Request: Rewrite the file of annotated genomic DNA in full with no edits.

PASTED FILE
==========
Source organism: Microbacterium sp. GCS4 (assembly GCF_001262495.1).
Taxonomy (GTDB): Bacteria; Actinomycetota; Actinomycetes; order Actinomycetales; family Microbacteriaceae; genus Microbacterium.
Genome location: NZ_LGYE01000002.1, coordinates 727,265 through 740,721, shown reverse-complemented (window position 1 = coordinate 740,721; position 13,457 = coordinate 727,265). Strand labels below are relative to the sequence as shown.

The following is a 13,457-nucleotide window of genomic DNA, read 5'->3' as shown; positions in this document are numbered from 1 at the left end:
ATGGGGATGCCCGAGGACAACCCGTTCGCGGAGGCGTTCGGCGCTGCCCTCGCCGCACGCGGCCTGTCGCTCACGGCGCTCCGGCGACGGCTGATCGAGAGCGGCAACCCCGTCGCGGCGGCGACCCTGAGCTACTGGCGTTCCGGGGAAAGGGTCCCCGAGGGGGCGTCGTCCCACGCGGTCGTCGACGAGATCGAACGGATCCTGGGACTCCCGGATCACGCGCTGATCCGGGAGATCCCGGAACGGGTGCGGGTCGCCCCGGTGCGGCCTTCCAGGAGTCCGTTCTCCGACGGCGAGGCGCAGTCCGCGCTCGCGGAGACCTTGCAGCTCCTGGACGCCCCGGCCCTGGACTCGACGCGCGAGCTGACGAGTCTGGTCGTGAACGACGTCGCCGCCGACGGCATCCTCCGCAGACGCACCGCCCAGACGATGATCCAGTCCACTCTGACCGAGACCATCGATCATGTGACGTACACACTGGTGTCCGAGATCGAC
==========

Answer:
Source organism: Microbacterium sp. GCS4 (assembly GCF_001262495.1).
Taxonomy (GTDB): Bacteria; Actinomycetota; Actinomycetes; order Actinomycetales; family Microbacteriaceae; genus Microbacterium.
Genome location: NZ_LGYE01000002.1, coordinates 727,265 through 740,721, shown reverse-complemented (window position 1 = coordinate 740,721; position 13,457 = coordinate 727,265). Strand labels below are relative to the sequence as shown.

The following is a 13,457-nucleotide window of genomic DNA, read 5'->3' as shown; positions in this document are numbered from 1 at the left end:
ATGGGGATGCCCGAGGACAACCCGTTCGCGGAGGCGTTCGGCGCTGCCCTCGCCGCACGCGGCCTGTCGCTCACGGCGCTCCGGCGACGGCTGATCGAGAGCGGCAACCCCGTCGCGGCGGCGACCCTGAGCTACTGGCGTTCCGGGGAAAGGGTCCCCGAGGGGGCGTCGTCCCACGCGGTCGTCGACGAGATCGAACGGATCCTGGGACTCCCGGATCACGCGCTGATCCGGGAGATCCCGGAACGGGTGCGGGTCGCCCCGGTGCGGCCTTCCAGGAGTCCGTTCTCCGACGGCGAGGCGCAGTCCGCGCTCGCGGAGACCTTGCAGCTCCTGGACGCCCCGGCCCTGGACTCGACGCGCGAGCTGACGAGTCTGGTCGTGAACGACGTCGCCGCCGACGGCATCCTCCGCAGACGCACCGCCCAGACGATGATCCAGTCCACTCTGACCGAGACCATCGATCATGTGACGTACACACTGGTGTCCGAGATCGAC